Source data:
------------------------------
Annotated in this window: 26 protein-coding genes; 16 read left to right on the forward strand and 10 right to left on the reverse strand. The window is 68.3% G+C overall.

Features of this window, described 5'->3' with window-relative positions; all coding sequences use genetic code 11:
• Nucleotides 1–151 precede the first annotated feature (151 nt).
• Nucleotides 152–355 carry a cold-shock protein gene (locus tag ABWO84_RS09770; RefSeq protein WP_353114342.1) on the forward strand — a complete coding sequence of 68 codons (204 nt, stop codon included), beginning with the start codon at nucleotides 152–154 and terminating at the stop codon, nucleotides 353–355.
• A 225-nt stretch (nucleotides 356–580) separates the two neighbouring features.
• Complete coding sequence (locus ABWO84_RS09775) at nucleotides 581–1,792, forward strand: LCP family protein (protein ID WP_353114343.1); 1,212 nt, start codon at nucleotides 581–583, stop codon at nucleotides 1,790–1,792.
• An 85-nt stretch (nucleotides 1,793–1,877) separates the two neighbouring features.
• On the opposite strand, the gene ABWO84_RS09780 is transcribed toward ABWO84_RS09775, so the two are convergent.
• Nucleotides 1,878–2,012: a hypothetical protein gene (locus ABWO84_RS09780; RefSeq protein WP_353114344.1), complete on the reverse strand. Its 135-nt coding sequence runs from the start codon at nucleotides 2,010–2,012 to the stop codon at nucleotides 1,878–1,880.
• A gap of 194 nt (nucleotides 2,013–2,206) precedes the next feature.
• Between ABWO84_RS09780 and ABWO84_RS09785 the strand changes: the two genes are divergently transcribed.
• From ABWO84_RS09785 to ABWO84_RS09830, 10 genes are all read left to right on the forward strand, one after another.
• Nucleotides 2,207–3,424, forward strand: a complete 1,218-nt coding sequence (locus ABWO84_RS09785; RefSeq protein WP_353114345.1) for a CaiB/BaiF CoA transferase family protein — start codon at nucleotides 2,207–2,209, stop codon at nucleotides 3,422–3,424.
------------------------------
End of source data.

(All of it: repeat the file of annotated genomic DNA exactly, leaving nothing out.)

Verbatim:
Annotated in this window: 26 protein-coding genes; 16 read left to right on the forward strand and 10 right to left on the reverse strand. The window is 68.3% G+C overall.

Features of this window, described 5'->3' with window-relative positions; all coding sequences use genetic code 11:
• Nucleotides 1–151 precede the first annotated feature (151 nt).
• Nucleotides 152–355 carry a cold-shock protein gene (locus tag ABWO84_RS09770; RefSeq protein WP_353114342.1) on the forward strand — a complete coding sequence of 68 codons (204 nt, stop codon included), beginning with the start codon at nucleotides 152–154 and terminating at the stop codon, nucleotides 353–355.
• A 225-nt stretch (nucleotides 356–580) separates the two neighbouring features.
• Complete coding sequence (locus ABWO84_RS09775) at nucleotides 581–1,792, forward strand: LCP family protein (protein ID WP_353114343.1); 1,212 nt, start codon at nucleotides 581–583, stop codon at nucleotides 1,790–1,792.
• An 85-nt stretch (nucleotides 1,793–1,877) separates the two neighbouring features.
• On the opposite strand, the gene ABWO84_RS09780 is transcribed toward ABWO84_RS09775, so the two are convergent.
• Nucleotides 1,878–2,012: a hypothetical protein gene (locus ABWO84_RS09780; RefSeq protein WP_353114344.1), complete on the reverse strand. Its 135-nt coding sequence runs from the start codon at nucleotides 2,010–2,012 to the stop codon at nucleotides 1,878–1,880.
• A gap of 194 nt (nucleotides 2,013–2,206) precedes the next feature.
• Between ABWO84_RS09780 and ABWO84_RS09785 the strand changes: the two genes are divergently transcribed.
• From ABWO84_RS09785 to ABWO84_RS09830, 10 genes are all read left to right on the forward strand, one after another.
• Nucleotides 2,207–3,424, forward strand: a complete 1,218-nt coding sequence (locus ABWO84_RS09785; RefSeq protein WP_353114345.1) for a CaiB/BaiF CoA transferase family protein — start codon at nucleotides 2,207–2,209, stop codon at nucleotides 3,422–3,424.